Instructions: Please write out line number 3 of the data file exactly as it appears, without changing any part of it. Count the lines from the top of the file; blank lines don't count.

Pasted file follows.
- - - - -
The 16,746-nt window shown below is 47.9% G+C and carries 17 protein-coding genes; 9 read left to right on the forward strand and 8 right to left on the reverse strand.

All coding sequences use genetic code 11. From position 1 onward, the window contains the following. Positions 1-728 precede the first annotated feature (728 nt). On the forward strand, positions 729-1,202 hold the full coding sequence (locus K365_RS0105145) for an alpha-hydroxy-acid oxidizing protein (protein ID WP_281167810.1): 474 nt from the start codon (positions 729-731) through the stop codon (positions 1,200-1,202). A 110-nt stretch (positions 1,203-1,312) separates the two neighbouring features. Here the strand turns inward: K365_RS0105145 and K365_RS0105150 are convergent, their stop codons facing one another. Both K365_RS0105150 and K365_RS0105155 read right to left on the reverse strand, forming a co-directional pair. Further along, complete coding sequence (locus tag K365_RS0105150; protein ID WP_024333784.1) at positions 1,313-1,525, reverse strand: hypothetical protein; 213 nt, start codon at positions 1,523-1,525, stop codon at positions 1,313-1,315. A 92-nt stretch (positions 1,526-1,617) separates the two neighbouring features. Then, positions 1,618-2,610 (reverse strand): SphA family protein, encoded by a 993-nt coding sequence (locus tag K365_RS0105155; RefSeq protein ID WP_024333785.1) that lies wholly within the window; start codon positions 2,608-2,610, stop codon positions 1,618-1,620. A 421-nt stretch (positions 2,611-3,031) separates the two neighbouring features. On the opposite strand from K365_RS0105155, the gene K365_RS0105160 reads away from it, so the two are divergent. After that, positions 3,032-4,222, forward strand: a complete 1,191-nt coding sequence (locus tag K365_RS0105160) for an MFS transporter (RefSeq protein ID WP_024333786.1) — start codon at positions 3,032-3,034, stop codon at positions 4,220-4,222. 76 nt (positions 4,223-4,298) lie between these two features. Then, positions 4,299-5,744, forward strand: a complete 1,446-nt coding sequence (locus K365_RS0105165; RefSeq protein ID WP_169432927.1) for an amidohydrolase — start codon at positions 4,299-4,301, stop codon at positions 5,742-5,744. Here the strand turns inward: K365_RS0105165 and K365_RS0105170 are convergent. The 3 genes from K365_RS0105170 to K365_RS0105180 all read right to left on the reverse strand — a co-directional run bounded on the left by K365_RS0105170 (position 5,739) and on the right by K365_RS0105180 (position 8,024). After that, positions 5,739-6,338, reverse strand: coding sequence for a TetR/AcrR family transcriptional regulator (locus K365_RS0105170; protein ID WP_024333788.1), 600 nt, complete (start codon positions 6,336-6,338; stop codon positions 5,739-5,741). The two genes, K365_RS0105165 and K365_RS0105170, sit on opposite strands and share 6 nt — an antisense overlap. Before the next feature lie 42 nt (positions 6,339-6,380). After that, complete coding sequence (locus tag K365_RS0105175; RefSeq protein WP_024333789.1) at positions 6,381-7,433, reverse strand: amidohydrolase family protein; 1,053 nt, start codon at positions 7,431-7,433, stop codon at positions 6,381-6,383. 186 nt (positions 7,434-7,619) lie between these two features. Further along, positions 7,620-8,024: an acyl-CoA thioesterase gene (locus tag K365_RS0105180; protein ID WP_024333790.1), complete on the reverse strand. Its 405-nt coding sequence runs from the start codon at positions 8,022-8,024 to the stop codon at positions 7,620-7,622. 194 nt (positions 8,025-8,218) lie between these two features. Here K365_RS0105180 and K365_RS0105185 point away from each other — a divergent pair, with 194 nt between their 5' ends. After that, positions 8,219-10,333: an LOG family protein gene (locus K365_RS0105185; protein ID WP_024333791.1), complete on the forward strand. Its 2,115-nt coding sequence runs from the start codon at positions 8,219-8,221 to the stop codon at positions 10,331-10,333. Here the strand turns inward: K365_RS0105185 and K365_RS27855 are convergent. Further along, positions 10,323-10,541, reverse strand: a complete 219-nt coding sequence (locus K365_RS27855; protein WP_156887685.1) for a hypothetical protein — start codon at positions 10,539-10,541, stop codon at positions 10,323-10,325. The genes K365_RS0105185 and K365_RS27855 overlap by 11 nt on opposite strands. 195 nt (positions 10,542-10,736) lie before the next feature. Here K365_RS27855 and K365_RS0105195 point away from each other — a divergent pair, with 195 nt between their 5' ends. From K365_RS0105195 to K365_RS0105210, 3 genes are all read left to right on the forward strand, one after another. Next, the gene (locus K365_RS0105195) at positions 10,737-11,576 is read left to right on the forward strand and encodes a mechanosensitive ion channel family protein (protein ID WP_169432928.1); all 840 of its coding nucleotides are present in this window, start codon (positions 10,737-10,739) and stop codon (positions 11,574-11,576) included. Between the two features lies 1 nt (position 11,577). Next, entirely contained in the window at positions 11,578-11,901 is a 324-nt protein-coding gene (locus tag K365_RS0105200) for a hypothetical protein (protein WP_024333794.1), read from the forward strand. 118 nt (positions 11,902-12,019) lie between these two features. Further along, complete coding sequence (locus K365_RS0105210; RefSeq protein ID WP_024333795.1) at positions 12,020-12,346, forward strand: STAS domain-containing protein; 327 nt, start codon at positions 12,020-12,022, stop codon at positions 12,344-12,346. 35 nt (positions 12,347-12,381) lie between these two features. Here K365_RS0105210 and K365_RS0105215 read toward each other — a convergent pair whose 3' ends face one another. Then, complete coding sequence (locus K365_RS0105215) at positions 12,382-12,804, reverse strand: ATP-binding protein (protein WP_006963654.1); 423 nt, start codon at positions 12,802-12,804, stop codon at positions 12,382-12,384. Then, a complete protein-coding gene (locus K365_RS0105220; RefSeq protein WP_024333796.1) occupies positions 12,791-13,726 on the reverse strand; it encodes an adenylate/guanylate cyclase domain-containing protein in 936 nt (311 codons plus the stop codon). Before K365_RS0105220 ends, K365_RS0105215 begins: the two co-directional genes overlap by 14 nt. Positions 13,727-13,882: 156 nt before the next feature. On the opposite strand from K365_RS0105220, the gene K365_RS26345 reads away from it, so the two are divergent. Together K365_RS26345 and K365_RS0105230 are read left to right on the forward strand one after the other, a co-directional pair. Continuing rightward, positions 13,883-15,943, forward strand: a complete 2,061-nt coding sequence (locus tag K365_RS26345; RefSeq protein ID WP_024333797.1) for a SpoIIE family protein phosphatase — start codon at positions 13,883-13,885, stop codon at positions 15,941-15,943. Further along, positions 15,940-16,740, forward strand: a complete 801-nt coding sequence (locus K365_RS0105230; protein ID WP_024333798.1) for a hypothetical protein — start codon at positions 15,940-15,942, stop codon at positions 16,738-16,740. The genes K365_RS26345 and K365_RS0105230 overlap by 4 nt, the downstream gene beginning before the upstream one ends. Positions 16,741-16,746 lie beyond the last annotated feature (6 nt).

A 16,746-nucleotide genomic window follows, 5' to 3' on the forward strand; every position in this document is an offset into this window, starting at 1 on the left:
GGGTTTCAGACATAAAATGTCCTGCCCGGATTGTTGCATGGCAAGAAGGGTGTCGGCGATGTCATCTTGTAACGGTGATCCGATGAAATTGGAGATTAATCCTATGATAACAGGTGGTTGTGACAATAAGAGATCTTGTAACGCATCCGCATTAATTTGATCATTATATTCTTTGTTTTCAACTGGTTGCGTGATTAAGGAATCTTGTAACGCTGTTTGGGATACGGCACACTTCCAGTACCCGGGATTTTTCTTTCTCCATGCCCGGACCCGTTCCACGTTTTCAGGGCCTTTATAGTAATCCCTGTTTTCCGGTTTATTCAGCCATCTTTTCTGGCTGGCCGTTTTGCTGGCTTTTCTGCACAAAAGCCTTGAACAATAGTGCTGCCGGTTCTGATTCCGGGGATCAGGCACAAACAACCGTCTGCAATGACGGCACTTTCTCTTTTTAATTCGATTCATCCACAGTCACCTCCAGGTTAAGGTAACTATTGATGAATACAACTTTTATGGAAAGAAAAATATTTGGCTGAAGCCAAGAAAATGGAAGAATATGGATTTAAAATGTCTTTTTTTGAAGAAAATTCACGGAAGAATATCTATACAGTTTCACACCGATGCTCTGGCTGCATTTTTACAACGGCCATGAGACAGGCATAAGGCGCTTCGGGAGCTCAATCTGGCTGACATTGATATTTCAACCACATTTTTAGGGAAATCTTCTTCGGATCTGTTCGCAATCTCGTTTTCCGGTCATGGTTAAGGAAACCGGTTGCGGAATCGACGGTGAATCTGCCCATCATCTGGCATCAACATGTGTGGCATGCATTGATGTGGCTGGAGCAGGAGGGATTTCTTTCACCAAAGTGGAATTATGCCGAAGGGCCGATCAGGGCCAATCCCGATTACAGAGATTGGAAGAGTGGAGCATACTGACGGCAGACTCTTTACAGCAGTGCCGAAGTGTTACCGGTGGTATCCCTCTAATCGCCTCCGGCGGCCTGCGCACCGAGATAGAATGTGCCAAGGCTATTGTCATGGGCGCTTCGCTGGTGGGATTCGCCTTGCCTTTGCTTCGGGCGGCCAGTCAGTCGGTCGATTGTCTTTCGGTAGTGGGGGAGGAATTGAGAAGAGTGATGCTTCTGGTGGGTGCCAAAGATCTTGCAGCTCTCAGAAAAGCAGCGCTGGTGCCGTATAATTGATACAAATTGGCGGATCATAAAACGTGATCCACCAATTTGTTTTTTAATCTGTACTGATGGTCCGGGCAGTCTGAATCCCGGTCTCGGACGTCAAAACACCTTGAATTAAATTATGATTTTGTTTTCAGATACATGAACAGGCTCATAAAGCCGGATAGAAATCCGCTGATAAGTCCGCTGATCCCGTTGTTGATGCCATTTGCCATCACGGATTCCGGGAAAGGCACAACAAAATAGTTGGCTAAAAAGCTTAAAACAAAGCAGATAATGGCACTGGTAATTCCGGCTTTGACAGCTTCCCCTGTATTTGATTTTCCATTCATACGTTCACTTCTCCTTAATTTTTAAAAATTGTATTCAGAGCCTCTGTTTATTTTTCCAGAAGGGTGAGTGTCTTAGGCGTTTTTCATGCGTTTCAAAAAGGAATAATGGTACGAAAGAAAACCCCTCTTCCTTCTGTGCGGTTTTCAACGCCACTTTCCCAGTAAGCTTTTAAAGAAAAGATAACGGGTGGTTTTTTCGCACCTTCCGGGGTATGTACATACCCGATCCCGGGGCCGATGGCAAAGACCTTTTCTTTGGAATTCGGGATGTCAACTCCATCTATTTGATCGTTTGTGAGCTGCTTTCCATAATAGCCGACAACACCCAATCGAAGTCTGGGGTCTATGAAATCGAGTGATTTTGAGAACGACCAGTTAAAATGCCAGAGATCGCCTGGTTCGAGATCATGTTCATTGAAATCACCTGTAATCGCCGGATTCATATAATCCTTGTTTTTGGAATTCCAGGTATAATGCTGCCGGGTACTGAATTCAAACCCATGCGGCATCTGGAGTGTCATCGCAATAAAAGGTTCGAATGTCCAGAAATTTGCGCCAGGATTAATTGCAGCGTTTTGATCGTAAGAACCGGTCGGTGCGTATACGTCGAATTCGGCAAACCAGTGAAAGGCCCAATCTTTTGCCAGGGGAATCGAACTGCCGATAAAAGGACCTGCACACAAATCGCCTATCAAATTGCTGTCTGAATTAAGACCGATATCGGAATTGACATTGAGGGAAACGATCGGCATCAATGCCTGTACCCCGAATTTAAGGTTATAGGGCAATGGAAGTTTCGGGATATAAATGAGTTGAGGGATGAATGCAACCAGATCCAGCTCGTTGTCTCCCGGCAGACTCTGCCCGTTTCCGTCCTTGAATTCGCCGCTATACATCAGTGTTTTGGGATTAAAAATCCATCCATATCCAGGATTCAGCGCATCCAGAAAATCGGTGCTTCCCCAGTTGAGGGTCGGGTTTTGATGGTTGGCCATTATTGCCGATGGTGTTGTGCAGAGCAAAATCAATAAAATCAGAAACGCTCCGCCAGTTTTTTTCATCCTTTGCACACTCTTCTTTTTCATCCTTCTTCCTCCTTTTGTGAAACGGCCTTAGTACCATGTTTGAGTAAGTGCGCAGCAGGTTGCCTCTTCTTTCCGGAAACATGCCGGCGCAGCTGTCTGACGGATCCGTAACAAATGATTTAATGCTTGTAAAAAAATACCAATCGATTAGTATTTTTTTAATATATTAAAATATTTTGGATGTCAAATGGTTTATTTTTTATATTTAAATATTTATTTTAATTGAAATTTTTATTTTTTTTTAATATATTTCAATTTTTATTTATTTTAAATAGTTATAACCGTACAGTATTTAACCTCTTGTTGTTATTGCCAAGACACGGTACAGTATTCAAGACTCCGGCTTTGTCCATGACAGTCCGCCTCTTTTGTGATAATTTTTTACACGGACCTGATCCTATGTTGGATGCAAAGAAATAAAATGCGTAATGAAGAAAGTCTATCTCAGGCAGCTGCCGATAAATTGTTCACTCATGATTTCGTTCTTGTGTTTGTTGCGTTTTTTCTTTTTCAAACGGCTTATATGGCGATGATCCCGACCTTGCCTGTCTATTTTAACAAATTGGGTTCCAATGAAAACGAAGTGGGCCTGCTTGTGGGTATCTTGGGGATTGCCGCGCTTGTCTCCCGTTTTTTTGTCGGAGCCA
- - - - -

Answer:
A 16,746-nucleotide genomic window follows, 5' to 3' on the forward strand; every position in this document is an offset into this window, starting at 1 on the left: